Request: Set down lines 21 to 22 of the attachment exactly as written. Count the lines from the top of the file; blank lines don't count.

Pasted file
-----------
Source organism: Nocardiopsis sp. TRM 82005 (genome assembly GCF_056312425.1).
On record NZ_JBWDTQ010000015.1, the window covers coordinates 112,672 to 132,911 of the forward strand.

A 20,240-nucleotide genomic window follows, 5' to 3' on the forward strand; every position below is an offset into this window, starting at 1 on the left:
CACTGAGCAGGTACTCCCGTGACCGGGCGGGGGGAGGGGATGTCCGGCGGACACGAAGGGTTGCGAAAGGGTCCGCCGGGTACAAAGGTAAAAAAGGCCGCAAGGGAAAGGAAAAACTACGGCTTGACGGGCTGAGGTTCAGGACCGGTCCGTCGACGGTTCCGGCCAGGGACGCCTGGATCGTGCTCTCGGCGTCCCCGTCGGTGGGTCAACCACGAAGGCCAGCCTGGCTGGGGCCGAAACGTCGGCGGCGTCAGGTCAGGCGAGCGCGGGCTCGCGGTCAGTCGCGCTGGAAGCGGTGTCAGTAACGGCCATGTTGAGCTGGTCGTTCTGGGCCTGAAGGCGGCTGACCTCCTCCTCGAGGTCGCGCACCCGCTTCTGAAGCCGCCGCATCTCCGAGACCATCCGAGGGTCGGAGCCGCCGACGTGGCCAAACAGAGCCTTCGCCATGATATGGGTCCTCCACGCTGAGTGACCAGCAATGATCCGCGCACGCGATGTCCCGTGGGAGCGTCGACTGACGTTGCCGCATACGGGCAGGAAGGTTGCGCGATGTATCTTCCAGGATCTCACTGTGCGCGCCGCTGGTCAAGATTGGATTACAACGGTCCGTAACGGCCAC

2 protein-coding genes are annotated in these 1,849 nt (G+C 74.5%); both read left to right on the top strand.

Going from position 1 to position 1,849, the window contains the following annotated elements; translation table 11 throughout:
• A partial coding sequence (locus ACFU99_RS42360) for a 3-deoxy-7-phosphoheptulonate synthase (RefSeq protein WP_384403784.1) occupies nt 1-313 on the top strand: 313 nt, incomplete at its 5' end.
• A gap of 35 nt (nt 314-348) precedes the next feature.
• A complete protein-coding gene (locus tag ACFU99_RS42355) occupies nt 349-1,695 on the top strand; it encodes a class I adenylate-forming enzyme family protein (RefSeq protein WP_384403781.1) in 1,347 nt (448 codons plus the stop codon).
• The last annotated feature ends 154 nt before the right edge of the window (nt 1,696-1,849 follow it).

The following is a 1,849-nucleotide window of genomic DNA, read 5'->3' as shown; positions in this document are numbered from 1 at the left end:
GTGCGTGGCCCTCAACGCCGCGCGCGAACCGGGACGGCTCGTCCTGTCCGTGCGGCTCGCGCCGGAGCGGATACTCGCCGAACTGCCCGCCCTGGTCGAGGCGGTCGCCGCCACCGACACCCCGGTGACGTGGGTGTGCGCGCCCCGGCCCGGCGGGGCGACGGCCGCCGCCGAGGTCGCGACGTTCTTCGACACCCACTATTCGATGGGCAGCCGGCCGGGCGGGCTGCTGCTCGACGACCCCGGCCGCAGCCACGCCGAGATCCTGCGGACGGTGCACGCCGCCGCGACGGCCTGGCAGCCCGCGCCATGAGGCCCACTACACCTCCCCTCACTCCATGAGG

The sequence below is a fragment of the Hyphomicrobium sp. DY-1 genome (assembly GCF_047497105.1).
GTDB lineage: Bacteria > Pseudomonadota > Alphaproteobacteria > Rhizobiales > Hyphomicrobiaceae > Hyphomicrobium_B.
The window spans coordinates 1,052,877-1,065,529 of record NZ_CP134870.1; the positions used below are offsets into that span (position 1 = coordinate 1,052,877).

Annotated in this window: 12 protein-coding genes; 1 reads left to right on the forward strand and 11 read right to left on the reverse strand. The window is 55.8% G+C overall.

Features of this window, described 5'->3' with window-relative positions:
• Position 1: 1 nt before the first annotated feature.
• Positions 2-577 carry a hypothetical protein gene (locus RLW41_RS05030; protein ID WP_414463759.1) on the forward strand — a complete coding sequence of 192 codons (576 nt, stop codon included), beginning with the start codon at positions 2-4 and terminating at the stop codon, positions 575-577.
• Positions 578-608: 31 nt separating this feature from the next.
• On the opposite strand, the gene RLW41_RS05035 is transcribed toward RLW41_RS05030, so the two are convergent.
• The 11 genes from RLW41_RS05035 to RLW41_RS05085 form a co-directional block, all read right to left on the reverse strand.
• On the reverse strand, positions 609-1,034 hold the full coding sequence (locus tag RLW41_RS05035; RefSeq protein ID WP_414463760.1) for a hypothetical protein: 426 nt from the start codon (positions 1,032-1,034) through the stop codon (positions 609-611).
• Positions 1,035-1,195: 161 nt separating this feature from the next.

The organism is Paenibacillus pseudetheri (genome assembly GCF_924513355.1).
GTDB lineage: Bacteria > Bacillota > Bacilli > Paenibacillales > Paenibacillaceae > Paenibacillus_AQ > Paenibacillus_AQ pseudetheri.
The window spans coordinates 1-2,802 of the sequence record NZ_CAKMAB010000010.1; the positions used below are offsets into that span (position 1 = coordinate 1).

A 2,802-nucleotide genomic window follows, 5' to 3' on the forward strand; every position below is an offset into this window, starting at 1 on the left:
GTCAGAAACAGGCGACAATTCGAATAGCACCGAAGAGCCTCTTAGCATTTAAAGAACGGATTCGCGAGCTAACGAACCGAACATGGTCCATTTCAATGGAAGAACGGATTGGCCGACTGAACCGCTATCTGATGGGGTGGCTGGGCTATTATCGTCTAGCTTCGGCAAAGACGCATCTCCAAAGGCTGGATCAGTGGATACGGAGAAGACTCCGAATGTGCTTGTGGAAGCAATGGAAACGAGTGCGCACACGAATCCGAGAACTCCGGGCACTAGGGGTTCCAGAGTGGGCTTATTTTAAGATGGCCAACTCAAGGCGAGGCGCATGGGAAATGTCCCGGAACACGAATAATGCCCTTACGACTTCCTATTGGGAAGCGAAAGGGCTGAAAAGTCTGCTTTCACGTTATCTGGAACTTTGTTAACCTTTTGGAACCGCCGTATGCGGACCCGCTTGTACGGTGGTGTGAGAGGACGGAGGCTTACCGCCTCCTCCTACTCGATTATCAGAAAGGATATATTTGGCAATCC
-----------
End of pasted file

• On the opposite strand, the gene RLW41_RS05035 is transcribed toward RLW41_RS05030, so the two are convergent.
• The 11 genes from RLW41_RS05035 to RLW41_RS05085 form a co-directional block, all read right to left on the reverse strand.